artnet Asks: PR Maven and Cultural Counsel Founder Adam Abdalla

Want career advice from one of the most successful art PRs in town?

Adam Abdalla with artist Marco Brambilla. Photo: Billy Farrell/BFA.

Art world insiders know PR maven Adam Abdalla from his work at the firms of Susan Grant Lewin and Nadine Johnson, and more recently, as the head of Cultural Counsel, the firm he founded earlier this year. During his tenure in the art world, he’s repped everyone from the Brant Foundation to Red Bull Studios, and also serves as co-chair of the Whitney Contemporaries.

We picked Abdalla’s brain on everything from the merits of self-promotion to the future of art in the age of gilded constructs like Instagram and art fairs. He also shared some tips for making it in the field that any aspiring PR would do well to heed.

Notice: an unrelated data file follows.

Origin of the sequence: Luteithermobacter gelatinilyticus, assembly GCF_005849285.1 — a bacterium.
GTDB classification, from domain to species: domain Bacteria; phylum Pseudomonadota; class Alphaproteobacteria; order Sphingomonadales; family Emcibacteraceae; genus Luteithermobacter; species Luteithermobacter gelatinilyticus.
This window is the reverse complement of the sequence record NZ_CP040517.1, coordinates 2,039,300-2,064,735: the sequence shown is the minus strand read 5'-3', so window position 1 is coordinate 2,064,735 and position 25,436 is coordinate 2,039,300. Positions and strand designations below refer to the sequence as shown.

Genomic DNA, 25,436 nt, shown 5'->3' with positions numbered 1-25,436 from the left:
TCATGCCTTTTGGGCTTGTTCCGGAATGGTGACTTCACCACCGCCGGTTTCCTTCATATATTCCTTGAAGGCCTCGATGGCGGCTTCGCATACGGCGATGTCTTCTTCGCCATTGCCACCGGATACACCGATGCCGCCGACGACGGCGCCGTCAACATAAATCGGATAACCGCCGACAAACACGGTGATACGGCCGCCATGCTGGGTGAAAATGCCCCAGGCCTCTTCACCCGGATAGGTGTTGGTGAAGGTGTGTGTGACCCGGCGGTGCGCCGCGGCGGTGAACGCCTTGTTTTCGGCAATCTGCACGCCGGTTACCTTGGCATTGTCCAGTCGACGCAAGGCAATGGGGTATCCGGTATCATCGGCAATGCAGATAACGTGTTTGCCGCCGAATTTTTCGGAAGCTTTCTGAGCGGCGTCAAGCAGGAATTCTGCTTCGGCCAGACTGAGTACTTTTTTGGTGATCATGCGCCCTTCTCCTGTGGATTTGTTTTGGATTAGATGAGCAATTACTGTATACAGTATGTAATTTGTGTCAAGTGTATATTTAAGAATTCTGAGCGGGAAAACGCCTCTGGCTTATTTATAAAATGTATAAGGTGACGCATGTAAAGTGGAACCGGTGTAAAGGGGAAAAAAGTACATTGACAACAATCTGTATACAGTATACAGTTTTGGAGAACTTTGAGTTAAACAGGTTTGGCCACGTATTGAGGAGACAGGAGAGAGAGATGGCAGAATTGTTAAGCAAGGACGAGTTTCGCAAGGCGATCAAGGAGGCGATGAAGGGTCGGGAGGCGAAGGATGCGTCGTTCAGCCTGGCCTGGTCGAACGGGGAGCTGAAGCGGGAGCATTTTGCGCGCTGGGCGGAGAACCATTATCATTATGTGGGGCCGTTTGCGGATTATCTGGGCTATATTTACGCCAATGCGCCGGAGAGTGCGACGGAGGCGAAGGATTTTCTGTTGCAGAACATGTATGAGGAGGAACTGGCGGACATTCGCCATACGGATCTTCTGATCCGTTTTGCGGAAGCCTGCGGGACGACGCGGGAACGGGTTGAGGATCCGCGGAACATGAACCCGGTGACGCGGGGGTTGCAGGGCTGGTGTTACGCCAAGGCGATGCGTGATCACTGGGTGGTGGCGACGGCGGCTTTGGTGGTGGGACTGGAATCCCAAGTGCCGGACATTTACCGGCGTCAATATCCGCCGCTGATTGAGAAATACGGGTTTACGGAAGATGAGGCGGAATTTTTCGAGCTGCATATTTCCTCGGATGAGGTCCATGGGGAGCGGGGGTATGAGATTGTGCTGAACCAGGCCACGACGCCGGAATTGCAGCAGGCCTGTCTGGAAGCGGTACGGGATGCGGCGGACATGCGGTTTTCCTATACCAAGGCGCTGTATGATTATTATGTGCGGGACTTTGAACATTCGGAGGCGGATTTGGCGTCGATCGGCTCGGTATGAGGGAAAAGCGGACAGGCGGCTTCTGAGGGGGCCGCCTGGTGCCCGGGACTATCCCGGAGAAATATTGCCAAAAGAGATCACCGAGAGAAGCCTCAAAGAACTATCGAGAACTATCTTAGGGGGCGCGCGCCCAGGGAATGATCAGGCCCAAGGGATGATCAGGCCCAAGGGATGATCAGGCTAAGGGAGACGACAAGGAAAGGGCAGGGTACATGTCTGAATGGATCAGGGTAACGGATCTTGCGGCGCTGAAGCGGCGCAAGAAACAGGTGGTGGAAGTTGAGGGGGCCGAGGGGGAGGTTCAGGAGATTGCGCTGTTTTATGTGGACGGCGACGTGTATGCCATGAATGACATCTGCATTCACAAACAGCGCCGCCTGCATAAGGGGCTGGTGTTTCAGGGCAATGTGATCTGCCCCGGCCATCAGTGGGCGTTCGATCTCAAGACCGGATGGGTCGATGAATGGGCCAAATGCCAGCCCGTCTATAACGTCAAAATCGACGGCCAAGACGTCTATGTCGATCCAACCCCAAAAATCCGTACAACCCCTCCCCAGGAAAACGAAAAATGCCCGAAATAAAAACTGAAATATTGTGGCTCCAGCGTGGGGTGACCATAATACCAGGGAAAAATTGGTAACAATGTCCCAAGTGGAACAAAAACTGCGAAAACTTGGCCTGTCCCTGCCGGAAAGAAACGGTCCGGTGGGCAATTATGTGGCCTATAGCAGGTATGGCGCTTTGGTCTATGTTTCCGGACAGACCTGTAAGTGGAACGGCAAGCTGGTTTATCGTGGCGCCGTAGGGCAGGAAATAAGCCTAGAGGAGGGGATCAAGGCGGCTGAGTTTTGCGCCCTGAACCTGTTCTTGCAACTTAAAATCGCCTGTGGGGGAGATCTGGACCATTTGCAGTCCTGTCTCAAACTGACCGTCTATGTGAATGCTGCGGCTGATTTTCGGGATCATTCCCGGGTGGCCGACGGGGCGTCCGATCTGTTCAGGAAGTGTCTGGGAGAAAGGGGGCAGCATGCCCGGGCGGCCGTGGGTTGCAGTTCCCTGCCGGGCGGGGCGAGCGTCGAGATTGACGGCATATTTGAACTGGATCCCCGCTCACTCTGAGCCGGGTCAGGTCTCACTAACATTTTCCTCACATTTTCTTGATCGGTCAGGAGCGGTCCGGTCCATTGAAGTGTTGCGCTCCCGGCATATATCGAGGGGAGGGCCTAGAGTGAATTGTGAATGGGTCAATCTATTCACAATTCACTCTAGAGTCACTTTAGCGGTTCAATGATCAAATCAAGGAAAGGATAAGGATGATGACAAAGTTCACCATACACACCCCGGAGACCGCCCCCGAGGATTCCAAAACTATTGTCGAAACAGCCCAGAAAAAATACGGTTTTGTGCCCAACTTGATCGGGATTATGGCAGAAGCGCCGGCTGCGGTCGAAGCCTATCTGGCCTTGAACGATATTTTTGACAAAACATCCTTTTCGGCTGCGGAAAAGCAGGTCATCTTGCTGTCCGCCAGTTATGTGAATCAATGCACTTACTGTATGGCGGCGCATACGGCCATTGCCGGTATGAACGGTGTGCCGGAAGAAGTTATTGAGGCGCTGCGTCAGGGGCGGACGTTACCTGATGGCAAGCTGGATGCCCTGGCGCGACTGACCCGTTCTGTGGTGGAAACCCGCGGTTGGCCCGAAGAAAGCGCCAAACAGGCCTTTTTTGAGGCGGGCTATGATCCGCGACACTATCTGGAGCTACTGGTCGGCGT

What inspired you to start Cultural Counsel?
I’ve been fortunate enough to work on world-class projects in the arts for nearly a decade. I’ve always prided myself on this ideal of existing beyond the role of a “press officer” by immersing myself in the content, intelligence and machinations of my client’s businesses. To that end, the way to truly understand how to best collaborate with corporations, museums, galleries, and other institutions in the art world was through empathy.

If I was going to continue to encourage clients to support ambitious projects and appreciate the power of art-centric marketing’s qualitative value, the logical next step was to cut the safety net and take the risk of starting my own business. So I founded Cultural Counsel. Luckily, so far, so good.

When did you realize that PR and branding were what you wanted to devote yourself to?
In early 2006, shortly after Hurricane Katrina, I went down to New Orleans with a group of my friends who were all visual artists. We were doing mostly reconstruction and deconstruction of homes that were destroyed by the storm, helping where we could.